LB: The media release, put out by Arise Africa mentioned that one designer will be selected to show at the Spring/Summer 2011 Collections – Should you be selected how will this influence the rest of your career?




MK: I do not think that the French or for that matter the rest of the world are waiting for another designer wherever they may be from. The importance is to look after your customers at home first. There is a difference between showing in Paris which is good for the ego to be accepted on that level, it is good for the business over here as customers recognise that the brand has international relevance and becomes more desirable over here. But, showing in Paris with the intention of selling internationally would mean setting up an office over there to look after press and sales. It would mean focusing wholly on the French industry and answering their needs over local needs.







LB: How has the Paris experience benefited your business?




MK: It was interesting to see that your competition is Chanel, Dior etc - no excuses that we are from Africa and cannot afford what they can. The buyers want the best product that they can sell and the customers want the best quality and style. The exposure to our industry on this level is invaluable to better what we do over here.







LB: What was the most exciting thing about being part of this PR exercise for Arise?




MK: Paris is the first prize in fashion, to be exposed to the best of our industry is amazing.




LB: What was the most frustrating experience you had while being in Paris?




MK: I wish we could have had more press exposure.







LB: What advice would you give to other local designers who want to go overseas and show at international fashion weeks?




MK: Look after your local customers first there is no pot of gold at the end of any rainbow. Be successful here first and then everything else is an added bonus.







LB: In your opinion are the SA designers ready to export?




MK: Quality and consistency is a factor. Few can deliver the quality that the Europeans require. They are also a bit snobbish and prefer clothes to be made in Europe. It would be better for SA designers to set up office over there and perhaps after a few years they will be accepted. Without the support of backing like LVMH, Gucci group etc, it is difficult to compete.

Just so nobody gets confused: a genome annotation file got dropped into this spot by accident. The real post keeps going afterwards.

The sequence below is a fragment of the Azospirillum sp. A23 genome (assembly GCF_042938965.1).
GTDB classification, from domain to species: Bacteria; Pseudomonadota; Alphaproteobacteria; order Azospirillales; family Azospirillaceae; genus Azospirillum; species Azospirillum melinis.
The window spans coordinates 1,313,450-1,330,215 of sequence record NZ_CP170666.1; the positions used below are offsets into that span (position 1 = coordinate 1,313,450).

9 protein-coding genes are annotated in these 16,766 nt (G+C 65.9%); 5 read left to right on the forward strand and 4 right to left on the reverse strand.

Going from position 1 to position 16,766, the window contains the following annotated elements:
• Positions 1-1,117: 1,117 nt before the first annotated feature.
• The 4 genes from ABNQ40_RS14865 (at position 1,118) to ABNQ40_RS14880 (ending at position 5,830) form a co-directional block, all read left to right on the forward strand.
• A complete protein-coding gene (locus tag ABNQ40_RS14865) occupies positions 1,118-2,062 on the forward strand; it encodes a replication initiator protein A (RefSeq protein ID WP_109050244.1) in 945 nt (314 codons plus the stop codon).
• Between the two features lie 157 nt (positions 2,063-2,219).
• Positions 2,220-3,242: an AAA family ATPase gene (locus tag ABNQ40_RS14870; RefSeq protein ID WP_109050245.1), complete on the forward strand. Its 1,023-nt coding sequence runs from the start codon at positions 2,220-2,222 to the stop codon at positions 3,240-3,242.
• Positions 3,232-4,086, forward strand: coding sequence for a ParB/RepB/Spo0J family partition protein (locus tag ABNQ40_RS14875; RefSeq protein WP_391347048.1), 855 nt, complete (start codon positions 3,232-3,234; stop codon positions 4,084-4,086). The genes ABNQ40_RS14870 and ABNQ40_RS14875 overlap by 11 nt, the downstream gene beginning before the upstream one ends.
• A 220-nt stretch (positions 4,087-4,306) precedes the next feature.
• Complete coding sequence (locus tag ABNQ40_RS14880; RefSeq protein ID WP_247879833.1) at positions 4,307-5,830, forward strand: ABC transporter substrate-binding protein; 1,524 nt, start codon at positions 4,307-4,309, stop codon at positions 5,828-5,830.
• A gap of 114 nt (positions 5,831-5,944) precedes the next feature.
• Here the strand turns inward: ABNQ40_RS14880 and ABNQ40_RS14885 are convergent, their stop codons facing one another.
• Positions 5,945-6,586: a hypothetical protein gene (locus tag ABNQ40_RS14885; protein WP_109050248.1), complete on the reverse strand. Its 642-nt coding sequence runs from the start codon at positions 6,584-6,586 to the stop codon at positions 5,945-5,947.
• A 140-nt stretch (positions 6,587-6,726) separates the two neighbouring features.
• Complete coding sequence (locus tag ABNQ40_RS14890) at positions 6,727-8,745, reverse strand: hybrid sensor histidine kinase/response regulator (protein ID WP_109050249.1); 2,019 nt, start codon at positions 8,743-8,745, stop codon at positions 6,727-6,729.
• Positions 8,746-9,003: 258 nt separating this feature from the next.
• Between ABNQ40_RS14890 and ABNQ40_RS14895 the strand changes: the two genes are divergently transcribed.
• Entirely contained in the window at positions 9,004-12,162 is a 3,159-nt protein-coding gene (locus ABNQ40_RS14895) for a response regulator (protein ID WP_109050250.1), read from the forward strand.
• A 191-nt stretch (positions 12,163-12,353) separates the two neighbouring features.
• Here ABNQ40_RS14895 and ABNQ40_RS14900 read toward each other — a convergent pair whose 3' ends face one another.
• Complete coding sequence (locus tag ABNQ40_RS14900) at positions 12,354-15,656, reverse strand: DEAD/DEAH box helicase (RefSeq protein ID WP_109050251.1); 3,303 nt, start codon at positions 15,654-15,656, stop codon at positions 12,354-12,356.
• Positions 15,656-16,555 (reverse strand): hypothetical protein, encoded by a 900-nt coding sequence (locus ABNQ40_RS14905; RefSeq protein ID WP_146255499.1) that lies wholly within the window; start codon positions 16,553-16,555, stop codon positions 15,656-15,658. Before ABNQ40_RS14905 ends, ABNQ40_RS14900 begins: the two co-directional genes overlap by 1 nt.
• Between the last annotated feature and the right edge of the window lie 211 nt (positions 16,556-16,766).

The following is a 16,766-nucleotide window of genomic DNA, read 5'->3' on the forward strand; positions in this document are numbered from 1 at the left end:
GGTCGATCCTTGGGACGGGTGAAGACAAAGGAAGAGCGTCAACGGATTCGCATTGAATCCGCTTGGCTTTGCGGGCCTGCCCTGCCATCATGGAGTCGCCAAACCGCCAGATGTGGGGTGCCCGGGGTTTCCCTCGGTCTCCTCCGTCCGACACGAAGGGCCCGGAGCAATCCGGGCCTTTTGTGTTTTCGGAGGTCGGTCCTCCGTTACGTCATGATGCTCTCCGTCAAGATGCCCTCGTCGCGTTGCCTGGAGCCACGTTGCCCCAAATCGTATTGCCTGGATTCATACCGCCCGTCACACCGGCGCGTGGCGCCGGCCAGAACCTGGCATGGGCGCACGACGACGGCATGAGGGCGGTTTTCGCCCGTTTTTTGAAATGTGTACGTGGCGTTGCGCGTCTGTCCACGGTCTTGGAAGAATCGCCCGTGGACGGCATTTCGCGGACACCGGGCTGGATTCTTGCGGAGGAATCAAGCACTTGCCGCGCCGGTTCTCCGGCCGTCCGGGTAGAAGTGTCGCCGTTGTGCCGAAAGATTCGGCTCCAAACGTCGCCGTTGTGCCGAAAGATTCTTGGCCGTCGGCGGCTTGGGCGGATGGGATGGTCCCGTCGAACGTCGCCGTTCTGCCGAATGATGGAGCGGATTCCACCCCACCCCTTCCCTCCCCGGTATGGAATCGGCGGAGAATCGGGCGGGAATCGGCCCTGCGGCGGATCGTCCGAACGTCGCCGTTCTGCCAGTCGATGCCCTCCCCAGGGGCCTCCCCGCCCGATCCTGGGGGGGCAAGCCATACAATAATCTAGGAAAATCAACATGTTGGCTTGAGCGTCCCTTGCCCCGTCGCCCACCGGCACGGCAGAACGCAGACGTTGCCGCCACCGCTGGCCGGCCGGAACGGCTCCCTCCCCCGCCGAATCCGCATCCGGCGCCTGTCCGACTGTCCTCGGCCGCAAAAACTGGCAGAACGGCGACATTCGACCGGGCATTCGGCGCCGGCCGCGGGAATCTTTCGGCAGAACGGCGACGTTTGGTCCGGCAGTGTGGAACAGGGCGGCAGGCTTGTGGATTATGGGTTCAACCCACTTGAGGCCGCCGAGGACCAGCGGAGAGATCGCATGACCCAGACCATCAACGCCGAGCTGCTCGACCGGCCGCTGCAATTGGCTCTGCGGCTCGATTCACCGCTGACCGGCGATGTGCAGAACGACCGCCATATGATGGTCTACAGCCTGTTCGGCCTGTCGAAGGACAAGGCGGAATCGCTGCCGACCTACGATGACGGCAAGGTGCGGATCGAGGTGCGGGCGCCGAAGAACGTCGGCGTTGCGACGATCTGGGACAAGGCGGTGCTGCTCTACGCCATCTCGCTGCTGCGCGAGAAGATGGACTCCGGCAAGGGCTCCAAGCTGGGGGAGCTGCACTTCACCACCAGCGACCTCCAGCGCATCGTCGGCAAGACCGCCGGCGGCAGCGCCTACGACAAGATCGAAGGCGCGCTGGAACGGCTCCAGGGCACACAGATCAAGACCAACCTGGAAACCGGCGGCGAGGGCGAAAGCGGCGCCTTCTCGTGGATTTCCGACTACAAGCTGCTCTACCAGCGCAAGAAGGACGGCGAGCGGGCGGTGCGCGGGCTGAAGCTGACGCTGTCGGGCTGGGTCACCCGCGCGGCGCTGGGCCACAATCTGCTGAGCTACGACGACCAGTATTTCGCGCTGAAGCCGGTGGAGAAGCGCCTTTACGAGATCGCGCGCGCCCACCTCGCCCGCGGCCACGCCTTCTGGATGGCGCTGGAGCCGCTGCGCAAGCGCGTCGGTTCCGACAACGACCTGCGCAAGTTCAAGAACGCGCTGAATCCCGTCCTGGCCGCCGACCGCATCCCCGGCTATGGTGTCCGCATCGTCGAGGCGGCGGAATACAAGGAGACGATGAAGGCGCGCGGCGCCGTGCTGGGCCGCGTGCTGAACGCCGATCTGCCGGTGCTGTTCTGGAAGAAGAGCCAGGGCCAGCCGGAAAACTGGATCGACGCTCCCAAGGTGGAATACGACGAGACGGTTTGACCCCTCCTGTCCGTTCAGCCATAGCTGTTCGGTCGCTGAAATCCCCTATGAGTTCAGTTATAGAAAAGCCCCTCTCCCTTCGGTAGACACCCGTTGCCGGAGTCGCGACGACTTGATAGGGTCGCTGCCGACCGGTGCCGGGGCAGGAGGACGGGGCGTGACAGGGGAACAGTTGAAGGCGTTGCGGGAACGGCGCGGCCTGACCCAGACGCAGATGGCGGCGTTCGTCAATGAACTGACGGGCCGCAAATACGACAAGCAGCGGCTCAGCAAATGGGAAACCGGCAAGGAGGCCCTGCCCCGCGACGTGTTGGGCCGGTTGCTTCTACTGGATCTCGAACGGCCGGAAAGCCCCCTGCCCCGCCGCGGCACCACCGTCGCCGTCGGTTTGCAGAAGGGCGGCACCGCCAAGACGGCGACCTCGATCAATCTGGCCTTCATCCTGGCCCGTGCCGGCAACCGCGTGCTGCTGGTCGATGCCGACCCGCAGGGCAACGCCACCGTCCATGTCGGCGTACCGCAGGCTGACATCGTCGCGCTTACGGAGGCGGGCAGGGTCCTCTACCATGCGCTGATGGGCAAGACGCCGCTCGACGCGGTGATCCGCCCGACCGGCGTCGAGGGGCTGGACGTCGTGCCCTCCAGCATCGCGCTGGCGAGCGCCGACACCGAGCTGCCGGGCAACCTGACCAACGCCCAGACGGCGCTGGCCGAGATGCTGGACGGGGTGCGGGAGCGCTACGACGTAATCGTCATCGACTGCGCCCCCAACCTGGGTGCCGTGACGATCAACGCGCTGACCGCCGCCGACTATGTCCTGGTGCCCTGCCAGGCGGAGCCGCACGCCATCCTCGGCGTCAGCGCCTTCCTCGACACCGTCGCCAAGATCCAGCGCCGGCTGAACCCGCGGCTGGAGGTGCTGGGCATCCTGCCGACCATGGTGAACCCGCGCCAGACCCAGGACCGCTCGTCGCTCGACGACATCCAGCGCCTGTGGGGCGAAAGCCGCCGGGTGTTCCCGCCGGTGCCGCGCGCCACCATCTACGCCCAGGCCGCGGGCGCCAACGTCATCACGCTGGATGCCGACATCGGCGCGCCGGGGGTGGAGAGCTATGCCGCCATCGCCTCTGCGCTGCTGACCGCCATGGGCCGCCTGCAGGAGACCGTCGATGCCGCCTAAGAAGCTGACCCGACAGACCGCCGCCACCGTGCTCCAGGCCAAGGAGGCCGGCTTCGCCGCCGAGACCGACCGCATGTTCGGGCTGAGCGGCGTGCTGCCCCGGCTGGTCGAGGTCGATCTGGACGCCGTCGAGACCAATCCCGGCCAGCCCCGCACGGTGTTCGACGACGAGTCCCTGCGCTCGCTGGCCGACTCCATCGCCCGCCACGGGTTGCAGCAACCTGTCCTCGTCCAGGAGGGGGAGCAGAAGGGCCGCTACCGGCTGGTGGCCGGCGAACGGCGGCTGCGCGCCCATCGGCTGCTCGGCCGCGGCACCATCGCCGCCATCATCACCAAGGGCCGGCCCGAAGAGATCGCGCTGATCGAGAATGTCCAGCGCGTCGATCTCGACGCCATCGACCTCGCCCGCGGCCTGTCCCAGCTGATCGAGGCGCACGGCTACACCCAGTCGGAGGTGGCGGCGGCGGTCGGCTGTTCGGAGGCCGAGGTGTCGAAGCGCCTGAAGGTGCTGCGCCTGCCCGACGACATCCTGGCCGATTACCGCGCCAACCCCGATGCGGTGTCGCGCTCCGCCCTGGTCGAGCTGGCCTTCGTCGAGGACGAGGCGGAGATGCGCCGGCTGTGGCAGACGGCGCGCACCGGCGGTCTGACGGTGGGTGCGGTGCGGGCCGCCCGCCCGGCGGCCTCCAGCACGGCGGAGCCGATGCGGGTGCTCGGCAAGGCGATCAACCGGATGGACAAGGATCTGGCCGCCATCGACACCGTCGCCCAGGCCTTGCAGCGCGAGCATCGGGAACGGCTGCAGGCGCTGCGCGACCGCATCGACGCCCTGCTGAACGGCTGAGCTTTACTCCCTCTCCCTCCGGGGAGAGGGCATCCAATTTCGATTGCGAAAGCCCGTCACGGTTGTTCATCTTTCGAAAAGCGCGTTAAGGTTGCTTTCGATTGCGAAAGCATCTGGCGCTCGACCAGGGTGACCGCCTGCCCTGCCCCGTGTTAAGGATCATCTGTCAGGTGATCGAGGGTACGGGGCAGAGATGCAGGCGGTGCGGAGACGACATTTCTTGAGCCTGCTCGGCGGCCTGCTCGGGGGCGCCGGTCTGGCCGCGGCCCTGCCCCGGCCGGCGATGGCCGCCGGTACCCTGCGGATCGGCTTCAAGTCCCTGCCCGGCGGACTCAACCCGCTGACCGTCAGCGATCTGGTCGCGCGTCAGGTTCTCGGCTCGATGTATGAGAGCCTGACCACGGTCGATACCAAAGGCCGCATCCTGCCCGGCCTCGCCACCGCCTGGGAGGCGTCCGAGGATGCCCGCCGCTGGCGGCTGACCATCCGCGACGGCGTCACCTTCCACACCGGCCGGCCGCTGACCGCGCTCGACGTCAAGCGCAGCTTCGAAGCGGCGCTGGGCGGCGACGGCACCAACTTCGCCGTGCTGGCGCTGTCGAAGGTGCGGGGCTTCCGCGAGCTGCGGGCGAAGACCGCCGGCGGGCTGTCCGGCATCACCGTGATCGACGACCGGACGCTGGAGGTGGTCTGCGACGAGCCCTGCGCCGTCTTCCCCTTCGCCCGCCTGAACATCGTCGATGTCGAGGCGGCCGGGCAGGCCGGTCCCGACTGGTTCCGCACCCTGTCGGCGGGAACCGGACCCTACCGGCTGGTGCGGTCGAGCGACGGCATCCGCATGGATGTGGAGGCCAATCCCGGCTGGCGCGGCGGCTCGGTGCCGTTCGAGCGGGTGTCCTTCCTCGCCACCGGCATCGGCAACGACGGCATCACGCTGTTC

LB: What is the biggest challenge the SA designers have?




MK: We have to make a rand equal a dollar, we have no support from backers and bankers, our customers think that everything from overseas is better and there is little discernment between quality and price.







At home:







LB: How long have you been designing under the Malcolm Kluk label?




MK: This will be 10 years.







LB: You are one of the few SA designers that have a very successful business in Johannesburg and Cape Town – this obviously takes a lot of experience, business knowledge and passion – what is your advice to designers that want to open their own store?




MK: I made the mistake thinking “wouldn’t it be lovely to open a store” and found that it was really hard work and distracting from making clothes. You have to be very people oriented and also have staying power. I couldn’t understand when I started why people would buy anywhere else, but you need to build a trust with customers and that takes time.







LB: How did your partnership with CGDT influence your business?




MK: Apart from sharing the workload, Christiaan is very detail oriented, where I look more holistically. He has a great instinct and is a nicer person.







LB: What do you hate about the fashion industry?




MK: There is no logic or system, it is about emotion and feeling and this makes it difficult to be business minded. Also in SA we have been corrupted by politics and tend to glorify those that aren’t schooled for their creativity when they should be learning to survive.







LB: What do you love about the fashion industry?




MK: I have experienced life that I would never have in another industry. I have been challenged like no other and rewarded for it.







LB: Where do you see your business in 5 years?

MK: That is the fashion industry; you can never tell what may happen.








DMClassics - SS 2010

Tuesday, April 20, 2010

Friday, April 16, 2010

Thursday, April 15, 2010

Wednesday, April 14, 2010

Tuesday, April 13, 2010

Monday, April 12, 2010

Amanda Laird Cherry - SS 2010


Photographs by Ivan Naude

Thursday, April 1, 2010

SAFW in WWD - article by Bambina Wise


WWD, 13-03-2010